Rep. Tulsi Gabbard Keynotes Bipartisan U.S.-India Conference, Honored with National Service Award

Washington, DCThis evening in Washington, Rep. Tulsi Gabbard delivered a keynote address at the Indian American Friendship Council’s (IFAC) 20th Annual Legislative Conference. The congresswoman, a member of the House Foreign Affairs Asia-Pacific Subcommittee and the Democratic Co-Chair of the bipartisan Congressional Caucus on India and Indian Americans, spoke about bipartisan support behind strengthening mutually beneficial economic ties, building upon the existing U.S.-India security framework and a shared fight against terrorism, and expanding educational opportunities between the U.S. and India. Other speakers included the U.S. Ambassador to the United Nations, Nikki Haley, Foreign Affairs Committee Chair Ed Royce, Democrat Ranking Member Elliot Engel, and fellow lawmakers.

The congresswoman was recognized with IFAC’s National Service Award for her leadership in strengthening the U.S.-India partnership. Most recently in Hawaiʻi, the congresswoman has worked with state and local leaders to initiate a Sister-State relationship between Hawaiʻi and Goa, which will be formalized later this year.

Rep. Tulsi Gabbard said, “Over the years, the U.S. and India have made great strides in strengthening our important relationship, from cooperating in education to business to counterterrorism and so much more. As co-chair of the Congressional Caucus on India and Indian Americans and through my work on the House Armed Services and Foreign Affairs Committees, I’m working to strengthen the friendship and bonds that our two nations already share, and to encourage new opportunities for growth. The Indian American Friendship Council’s work to promote mutual exchange of knowledge and ideas, further understanding between elected leaders and those in the private sector, and provide a voice to the more than three million Indian Americans living in the United States has furthered this progress and expanded the U.S.-India relationship for the benefit of both countries and their citizens.”

Saturday, October 28, 2017


South Cove Manor Celebrates Long Service Employees

South Cove Manor at Quincy Point, a rehabilitation and skilled nursing care community, held its annual staff celebration recently, and recognized employees with many years of service.

In remarks to the over 100 employees in attendance, South Cove Manor Board Chairman Richard Liu (雷偉志) commented that “South Cove Manor’s long-term dedicated staff are the core of the organization and are integral to our ability to provide exceptional care for our wonderful residents.  We are grateful for the many contributions these staff members make to South Cove and to our community over many years.”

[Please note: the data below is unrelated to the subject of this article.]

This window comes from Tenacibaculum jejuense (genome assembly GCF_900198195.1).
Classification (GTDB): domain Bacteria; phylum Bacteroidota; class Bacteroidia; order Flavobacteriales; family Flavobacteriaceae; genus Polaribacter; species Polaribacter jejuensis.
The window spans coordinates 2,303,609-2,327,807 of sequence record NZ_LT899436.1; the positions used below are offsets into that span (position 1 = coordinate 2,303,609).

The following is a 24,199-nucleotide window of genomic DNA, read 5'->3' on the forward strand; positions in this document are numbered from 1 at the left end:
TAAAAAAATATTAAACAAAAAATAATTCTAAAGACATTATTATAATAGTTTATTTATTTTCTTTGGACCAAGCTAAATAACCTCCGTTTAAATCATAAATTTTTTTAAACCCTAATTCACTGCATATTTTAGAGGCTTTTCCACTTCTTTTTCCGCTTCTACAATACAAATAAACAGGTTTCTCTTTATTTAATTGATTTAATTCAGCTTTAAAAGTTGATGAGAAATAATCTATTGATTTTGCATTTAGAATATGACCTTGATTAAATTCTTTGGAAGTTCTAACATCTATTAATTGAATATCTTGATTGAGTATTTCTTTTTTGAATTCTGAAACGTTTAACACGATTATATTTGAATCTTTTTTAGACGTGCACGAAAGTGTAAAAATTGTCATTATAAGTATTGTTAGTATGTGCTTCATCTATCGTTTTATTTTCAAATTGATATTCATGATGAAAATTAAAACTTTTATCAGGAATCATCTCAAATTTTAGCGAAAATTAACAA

Wan Wen Chen Qiu (陳婉文), Certified Nursing Assistant (C.N.A) and Siu Ping Wong(王小屏), Food Services Assistant, were honored for 30 years of service at South Cove.  Oi Li Wan Li(李愛麗), Chef, and Mi Ha Li(李美霞), C.N.A. were honored for 25 years of service.  Qing Nu Yang(楊卿女) and Zerui Yang(楊澤瑞), both C.N.A.s, were honored for 20 years of service.

Other staff recognized were:  Mei Hao Li (利美好)(15 years), Tammy Chen(陳美如), Ai Chan Chen(陳愛嬋), Liu Huan Huang(黃柳環), Yaowen Luo(羅耀雯), Yingzhong Xue(薛英仲) (10 years) and Xue Zhen Mei(梅雪珍), Ruimin Chen(陳銳敏), Yan Zhu Liu(劉艷朱), Shinja Choi(催信子), Sau Lai Cho(曹秀麗), and Jing Nian Chen(陳晶年) (5 years).

The annual dinner was held at Cathay Pacific in Quincy, and sponsored in part by the Wah Jin Fund, established by Bill and Josephine Chin.  All long service employees were presented with special gifts.

Founded in 1985, South Cove Manor moved in 2014 to an expanded, new state-of-the-art building at 288 Washington Street in Quincy.  The new campus significantly expanded South Cove’s rehabilitation capacity, and created a series of small resident communities for elders.  


Formerly vacant parcels will create 49 new homes in Egleston Square


BOSTON - Saturday, October 28, 2017 - Mayor Martin J. Walsh today joined Urban Edge, elected officials and community leaders to celebrate the start of construction at the Walker Park Apartments, a $17.5 million affordable rental housing development that will create 49 new homes in Egleston Square. The City of Boston's Department of Neighborhood Development invested more than $2.6 million in Walker Park, which will involve the redevelopment of three sites on vacant and underutilized parcels adjacent to the Egleston Square Library and in the Egleston Square Main Street District.